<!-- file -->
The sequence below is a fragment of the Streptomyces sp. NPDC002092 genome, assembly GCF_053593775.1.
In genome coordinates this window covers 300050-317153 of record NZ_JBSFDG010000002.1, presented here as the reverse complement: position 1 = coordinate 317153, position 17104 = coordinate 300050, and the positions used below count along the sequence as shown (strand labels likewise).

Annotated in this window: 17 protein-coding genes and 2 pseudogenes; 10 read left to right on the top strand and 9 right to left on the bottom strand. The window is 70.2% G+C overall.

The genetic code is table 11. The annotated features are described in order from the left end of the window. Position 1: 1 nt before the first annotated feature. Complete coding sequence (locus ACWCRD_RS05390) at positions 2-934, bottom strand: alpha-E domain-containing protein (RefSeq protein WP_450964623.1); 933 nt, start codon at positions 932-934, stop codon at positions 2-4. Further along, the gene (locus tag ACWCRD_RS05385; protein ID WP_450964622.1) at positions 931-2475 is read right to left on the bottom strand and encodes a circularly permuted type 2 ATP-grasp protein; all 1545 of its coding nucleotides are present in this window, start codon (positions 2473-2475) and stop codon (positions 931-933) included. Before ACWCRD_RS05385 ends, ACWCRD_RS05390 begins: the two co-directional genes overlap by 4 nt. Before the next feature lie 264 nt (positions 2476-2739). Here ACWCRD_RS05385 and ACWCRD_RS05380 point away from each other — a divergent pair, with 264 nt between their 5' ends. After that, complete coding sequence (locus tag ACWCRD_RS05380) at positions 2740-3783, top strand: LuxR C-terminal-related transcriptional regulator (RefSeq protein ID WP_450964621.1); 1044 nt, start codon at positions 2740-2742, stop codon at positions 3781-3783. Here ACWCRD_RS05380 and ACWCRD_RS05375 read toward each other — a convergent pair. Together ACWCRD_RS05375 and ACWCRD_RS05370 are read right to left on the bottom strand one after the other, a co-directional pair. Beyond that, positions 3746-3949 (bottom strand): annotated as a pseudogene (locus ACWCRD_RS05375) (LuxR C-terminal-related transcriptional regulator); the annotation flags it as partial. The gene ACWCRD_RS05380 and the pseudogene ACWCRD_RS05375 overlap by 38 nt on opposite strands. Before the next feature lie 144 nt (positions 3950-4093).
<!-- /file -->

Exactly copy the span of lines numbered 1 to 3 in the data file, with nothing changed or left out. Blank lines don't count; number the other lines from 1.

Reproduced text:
The sequence below is a fragment of the Streptomyces sp. NPDC002092 genome, assembly GCF_053593775.1.
In genome coordinates this window covers 300050-317153 of record NZ_JBSFDG010000002.1, presented here as the reverse complement: position 1 = coordinate 317153, position 17104 = coordinate 300050, and the positions used below count along the sequence as shown (strand labels likewise).

Annotated in this window: 17 protein-coding genes and 2 pseudogenes; 10 read left to right on the top strand and 9 right to left on the bottom strand. The window is 70.2% G+C overall.